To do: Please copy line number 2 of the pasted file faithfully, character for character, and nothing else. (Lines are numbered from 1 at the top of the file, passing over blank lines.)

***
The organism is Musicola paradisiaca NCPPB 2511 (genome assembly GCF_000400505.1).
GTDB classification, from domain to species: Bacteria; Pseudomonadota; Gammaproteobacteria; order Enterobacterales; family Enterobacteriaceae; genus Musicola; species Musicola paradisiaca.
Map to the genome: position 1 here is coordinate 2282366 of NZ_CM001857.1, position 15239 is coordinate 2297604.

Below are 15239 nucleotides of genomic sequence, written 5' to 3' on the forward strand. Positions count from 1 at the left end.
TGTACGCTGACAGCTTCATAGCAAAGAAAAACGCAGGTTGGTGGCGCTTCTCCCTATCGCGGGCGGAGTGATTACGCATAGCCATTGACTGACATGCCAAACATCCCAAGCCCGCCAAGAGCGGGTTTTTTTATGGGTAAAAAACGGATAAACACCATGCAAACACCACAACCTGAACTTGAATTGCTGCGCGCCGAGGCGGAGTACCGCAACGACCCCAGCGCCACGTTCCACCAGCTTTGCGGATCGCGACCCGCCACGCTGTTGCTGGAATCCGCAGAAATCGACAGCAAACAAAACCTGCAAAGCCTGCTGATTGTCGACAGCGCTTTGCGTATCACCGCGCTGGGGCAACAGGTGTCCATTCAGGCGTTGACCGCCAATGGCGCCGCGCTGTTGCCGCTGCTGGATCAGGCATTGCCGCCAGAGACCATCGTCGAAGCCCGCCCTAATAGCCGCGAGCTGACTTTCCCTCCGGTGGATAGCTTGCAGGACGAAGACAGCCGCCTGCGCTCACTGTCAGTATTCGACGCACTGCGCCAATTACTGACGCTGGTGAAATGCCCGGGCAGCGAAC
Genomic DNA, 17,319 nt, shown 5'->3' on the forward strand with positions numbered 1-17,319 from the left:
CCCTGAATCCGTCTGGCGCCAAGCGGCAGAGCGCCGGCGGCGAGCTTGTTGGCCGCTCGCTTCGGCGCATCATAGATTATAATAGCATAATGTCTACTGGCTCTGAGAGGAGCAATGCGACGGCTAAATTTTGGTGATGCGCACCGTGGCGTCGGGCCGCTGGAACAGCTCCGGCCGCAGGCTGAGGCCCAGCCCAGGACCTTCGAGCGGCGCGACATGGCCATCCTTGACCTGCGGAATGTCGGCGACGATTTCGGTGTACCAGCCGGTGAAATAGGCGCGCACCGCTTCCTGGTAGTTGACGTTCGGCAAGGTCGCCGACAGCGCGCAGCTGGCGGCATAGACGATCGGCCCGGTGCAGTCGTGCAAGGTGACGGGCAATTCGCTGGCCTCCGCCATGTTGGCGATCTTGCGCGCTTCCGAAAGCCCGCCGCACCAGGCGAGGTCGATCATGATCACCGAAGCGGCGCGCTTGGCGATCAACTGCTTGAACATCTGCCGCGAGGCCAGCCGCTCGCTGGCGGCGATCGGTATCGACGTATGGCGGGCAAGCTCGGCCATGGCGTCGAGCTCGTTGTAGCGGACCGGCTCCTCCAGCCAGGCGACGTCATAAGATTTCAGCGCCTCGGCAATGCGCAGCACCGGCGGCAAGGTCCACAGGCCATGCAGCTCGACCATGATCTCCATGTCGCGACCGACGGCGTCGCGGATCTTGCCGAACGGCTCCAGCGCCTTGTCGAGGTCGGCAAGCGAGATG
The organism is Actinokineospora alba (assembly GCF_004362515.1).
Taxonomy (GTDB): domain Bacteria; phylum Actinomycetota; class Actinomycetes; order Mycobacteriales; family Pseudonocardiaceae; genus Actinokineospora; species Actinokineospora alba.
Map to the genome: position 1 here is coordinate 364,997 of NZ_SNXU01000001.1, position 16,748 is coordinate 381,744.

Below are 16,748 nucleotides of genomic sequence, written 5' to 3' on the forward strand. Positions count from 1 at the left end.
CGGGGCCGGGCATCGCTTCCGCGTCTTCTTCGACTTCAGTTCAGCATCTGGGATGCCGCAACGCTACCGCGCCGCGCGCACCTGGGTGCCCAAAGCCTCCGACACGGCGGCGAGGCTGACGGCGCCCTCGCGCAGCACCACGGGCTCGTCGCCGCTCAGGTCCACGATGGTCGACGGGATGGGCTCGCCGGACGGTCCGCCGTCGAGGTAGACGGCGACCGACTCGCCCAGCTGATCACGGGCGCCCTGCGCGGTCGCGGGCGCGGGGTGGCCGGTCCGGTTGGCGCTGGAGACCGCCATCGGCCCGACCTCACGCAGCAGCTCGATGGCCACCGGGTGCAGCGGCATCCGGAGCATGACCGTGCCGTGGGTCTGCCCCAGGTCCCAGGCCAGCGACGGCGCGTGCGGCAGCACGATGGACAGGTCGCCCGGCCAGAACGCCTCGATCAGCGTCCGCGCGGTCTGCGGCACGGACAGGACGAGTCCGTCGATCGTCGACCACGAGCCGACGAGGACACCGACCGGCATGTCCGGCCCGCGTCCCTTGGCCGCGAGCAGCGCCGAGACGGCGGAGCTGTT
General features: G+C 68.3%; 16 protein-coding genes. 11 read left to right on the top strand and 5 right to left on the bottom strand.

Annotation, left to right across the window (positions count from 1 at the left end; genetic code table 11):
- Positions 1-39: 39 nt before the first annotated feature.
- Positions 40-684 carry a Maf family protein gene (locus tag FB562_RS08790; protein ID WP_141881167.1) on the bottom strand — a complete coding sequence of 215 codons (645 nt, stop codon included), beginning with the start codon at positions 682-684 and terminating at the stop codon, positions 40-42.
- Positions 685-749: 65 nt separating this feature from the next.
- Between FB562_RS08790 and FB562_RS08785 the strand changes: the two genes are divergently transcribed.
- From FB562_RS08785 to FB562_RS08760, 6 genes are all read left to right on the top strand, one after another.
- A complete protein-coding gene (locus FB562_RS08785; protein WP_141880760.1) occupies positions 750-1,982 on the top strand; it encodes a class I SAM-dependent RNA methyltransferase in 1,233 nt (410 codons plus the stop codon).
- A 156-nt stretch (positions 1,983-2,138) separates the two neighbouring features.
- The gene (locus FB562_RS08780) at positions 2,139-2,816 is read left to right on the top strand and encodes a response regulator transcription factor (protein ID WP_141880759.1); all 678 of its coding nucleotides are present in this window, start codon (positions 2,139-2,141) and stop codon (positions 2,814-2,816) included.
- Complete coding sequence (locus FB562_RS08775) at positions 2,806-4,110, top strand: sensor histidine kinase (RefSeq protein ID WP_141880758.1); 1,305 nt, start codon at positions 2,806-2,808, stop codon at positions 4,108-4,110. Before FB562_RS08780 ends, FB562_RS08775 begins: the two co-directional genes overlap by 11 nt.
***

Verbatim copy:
GTDB classification, from domain to species: Bacteria; Pseudomonadota; Gammaproteobacteria; order Enterobacterales; family Enterobacteriaceae; genus Musicola; species Musicola paradisiaca.